Thursday, June 14, 2007

Gwen Diehn's The Decorated Page is one of the most useful books I've encountered on the topic of art journaling, and I've found its lessons (like to buy good quality materials and tools even though they're more expensive, because you'll be happier with the results) follow through to other work. The concept that has really stuck with me is that of neutral vs. determined materials, which is really applicable to collage, assemblage, etc. - anywhere you repurpose materials or images.

Determined materials are those that come with their own identity - patterns and colors that suggest a particular meaning, readily recognizable images, images that carry with them a historical interpretation. Neutral materials are those that have no inherent "meaning" of their own and can be used in any way one would care to. In Ms. Diehn's own words:

"Art materials can be described as falling along a continuum from neutral materials (those that don't have any meaning or much connotation of their own) to strongly determined materials (those that carry meaning and connotations of their own.) Neutral materials would include plain white sheets of paper, standard colors of paint, uncarved rubber stamp-making material, ordinary black ink, colored and graphite pencils, or any other materials that, rather than assert themselves, become transparent once they've been incorporated into artwork. Because these materials don't carry any meaning of their own, they won't interfere or conflict with the ideas that you're trying to express.

"Strongly determined materials, at the other end of the continuum, already carry messages... it tends to dominate and weaken any artwork in which it's used unless it's changed in some way or used very deliberately, relating to the content and concept of the piece.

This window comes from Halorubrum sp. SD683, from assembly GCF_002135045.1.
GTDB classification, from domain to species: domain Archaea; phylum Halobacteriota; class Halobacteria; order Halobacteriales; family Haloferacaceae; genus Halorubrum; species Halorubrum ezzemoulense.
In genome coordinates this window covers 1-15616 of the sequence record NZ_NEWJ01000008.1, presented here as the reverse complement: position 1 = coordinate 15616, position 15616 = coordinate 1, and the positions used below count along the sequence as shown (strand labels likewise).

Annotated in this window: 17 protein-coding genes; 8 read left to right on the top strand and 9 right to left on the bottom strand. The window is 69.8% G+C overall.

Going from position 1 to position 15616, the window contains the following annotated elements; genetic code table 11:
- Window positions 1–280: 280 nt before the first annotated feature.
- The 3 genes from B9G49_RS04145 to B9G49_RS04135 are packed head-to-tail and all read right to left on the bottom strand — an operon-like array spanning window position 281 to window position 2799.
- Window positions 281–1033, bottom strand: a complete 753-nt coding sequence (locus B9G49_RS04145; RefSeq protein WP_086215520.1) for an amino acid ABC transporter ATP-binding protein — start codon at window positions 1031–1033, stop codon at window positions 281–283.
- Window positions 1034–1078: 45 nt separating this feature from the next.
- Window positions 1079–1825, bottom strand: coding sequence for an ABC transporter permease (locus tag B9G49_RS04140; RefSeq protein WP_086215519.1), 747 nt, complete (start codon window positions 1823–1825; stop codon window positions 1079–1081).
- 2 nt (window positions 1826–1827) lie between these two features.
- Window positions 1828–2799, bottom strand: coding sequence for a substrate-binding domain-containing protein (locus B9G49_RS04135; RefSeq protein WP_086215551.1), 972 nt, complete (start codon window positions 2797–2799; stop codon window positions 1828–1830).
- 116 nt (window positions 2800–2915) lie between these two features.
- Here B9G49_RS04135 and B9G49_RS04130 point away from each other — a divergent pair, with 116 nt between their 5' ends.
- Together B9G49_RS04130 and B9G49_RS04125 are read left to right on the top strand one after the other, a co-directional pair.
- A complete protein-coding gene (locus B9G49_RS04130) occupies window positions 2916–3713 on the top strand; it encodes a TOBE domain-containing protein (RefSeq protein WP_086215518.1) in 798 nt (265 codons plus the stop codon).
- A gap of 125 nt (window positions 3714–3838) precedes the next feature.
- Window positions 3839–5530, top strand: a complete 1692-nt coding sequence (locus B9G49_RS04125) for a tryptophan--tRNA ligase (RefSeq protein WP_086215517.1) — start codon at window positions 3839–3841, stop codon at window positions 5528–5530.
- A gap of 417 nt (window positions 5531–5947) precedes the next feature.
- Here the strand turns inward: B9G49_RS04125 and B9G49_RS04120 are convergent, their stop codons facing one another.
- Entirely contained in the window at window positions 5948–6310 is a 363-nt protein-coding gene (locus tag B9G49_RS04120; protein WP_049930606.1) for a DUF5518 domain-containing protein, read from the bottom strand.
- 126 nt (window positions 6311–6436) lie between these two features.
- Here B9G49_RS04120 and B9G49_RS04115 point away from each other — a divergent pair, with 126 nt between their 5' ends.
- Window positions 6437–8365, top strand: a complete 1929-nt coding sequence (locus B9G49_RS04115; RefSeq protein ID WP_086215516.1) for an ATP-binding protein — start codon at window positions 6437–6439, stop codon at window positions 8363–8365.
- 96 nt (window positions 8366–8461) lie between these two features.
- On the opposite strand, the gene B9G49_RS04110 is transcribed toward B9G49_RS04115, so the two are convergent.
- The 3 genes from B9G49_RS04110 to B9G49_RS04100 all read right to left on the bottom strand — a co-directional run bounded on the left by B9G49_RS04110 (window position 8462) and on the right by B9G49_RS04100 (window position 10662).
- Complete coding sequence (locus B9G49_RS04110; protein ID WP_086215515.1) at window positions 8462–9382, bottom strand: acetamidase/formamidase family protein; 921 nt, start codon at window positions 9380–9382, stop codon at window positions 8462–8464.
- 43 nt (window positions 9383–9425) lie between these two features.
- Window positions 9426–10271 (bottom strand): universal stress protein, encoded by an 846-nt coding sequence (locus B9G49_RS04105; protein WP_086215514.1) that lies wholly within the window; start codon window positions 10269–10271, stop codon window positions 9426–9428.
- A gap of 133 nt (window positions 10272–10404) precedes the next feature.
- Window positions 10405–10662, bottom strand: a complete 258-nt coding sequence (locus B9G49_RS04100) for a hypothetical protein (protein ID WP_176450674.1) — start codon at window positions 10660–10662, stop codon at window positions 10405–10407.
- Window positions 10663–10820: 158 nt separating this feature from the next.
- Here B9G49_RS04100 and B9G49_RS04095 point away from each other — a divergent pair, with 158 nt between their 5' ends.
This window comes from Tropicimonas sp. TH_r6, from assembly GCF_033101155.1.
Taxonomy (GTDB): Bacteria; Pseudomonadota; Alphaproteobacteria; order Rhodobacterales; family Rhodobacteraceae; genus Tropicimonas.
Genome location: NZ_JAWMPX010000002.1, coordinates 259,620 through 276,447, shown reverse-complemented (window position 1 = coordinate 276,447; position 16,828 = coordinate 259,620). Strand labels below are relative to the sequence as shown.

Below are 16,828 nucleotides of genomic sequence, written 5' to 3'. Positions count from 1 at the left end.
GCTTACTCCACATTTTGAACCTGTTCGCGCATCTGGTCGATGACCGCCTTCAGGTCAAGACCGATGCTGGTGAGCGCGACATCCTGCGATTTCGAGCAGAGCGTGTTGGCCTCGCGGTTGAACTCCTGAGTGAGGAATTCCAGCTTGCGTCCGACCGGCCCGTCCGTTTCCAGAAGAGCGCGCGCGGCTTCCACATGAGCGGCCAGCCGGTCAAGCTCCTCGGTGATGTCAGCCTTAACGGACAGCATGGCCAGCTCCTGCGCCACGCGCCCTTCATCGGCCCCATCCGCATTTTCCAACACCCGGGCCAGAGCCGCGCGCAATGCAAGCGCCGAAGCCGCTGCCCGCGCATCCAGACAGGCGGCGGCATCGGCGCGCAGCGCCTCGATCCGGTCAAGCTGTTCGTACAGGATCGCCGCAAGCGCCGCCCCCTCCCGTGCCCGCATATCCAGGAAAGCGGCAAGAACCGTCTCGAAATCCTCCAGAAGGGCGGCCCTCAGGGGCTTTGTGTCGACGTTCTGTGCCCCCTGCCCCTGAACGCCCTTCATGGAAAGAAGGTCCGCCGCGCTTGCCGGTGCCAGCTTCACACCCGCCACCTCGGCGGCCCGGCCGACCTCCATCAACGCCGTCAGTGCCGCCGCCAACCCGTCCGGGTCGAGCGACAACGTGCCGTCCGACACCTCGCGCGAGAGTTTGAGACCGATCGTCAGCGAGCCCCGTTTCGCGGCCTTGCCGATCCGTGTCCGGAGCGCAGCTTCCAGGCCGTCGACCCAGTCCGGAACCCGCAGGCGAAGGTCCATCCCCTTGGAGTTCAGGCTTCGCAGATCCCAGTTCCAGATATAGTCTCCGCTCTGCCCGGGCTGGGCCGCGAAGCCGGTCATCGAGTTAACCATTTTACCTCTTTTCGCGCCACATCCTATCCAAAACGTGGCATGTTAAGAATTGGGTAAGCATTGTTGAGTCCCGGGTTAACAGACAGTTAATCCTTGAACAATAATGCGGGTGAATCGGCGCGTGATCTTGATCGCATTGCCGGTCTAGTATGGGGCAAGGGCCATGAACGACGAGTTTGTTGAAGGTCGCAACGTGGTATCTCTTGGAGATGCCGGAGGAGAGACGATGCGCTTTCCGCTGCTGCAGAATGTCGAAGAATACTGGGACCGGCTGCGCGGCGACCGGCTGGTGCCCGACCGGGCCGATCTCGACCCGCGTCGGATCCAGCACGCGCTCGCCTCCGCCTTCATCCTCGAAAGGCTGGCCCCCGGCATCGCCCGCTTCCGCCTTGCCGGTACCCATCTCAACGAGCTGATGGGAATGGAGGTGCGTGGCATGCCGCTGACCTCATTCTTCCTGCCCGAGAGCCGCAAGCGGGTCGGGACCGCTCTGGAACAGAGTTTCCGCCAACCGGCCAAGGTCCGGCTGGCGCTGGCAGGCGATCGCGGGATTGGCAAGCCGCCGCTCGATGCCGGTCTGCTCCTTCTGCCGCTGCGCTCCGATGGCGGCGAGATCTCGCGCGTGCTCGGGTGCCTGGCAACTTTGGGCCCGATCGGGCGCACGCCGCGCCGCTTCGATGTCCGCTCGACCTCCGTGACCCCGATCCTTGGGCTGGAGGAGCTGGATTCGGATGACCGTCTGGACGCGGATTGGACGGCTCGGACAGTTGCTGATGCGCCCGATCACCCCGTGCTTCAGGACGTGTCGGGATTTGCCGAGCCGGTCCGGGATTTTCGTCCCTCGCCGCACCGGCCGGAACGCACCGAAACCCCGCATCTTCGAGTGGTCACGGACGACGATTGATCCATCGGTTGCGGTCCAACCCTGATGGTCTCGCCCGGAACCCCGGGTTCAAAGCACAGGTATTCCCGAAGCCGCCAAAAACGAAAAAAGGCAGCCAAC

...

"When gathering materials, things about the meaning and connotation of the particular material, especially if it's strongly determined. Decide whether or not it can be used to express the ideas and feelings you want to get across in your work. If you decide to use some strongly determined materials, be sure that the meaning of the material contributes to the expression of your own meaning, and that it doesn't leap out and overwhelm your work. You can also use a strongly determined material ironically."


The most obvious examples I can think of involve the extensive use of public domain images in altered arts - etchings from 19th century books, Victorian greeting cards, mid-20th century magazines, even those handy Dover books of clip art. They can be extremely useful, especially if you're looking to sell your work and trying to avoid copyright infringement, but there's a wealth of underlying meaning to those images. If you believe what they're telling you, children are always clean and well-behaved, women are graceful and impeccably dressed in sweeping floor-length gowns or "day dresses" complete with a string of pearls, men are strong, businesslike, lantern-jawed. All very nice if you're trying to be ironic, but the tone doesn't work for every project.

I'm not saying don't use those materials, but be aware that you're telegraphing an idea to the viewer that you may not intend.

2 comments:

Anonymous said...

Yes! This is one of my most cherished books. It's not just pretty, but also useful!

Mai-Liis
http://www.Mai-Liis.com

Dusty said...

The Decorated Journal by Gwen Diehn is an excellent book as well.